Investigators do not need a search warrant to obtain cellphone tower location records in criminal prosecutions, a federal appeals court ruled Tuesday in a closely-watched case involving the rules for changing technology.

The 11th U.S. Circuit Court of Appeals, overturning a three-judge panel of the same court, concluded that authorities properly got 67 days’ worth of records from MetroPCS for Miami robbery suspect Quartavious Davis using a court order with a lower burden of proof.

In its 9-2 decision, the 11th Circuit decided Davis had no expectation of privacy regarding records establishing his location near certain cellphone towers. The records were key evidence used to convict Davis of a string of armed robberies, leading to a 162-year prison sentence.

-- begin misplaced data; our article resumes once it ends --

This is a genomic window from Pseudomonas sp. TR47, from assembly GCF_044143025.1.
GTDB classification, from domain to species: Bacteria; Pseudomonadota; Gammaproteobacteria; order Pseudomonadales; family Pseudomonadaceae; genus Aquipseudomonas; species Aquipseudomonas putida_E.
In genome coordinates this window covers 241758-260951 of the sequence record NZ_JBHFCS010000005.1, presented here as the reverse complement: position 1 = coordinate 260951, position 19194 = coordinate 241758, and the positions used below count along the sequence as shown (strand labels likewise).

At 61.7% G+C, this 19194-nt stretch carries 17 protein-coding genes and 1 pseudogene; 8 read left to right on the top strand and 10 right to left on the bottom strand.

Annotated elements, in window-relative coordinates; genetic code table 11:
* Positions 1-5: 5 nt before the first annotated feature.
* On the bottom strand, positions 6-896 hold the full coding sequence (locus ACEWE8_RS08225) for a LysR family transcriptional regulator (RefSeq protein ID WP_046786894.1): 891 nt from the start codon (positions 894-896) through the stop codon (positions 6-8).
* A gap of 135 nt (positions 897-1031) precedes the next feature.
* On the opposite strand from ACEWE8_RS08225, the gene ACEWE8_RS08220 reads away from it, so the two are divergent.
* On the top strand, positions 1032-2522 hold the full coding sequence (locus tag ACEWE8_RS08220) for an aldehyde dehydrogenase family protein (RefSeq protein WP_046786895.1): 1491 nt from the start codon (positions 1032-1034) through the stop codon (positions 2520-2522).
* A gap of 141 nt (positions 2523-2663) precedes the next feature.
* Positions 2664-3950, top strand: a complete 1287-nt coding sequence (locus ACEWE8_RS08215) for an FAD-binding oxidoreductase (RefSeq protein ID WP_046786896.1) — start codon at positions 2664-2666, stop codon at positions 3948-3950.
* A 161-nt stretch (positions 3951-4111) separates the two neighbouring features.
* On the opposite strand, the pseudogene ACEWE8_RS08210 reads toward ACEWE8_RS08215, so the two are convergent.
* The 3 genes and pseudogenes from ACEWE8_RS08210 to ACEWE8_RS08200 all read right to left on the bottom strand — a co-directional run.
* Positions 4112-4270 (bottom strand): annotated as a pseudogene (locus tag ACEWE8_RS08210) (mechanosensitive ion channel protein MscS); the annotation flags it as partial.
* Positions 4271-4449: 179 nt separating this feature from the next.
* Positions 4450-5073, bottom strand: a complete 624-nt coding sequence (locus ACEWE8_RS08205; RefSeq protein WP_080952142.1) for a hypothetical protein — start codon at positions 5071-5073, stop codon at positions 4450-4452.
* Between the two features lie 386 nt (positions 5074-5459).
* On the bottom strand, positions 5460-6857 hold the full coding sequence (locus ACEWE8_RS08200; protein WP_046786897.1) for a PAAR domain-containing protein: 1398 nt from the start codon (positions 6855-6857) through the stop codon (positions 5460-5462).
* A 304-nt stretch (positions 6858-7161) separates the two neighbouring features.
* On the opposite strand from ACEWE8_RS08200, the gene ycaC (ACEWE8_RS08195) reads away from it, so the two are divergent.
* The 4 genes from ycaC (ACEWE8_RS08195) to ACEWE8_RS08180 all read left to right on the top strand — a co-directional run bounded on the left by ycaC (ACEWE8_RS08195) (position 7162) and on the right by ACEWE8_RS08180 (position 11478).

In fact, Circuit Judge Frank M. Hull wrote for the majority, it’s clear that cellphone users in today’s society understand how companies collect data about calls and that cell towers are a key part of that.

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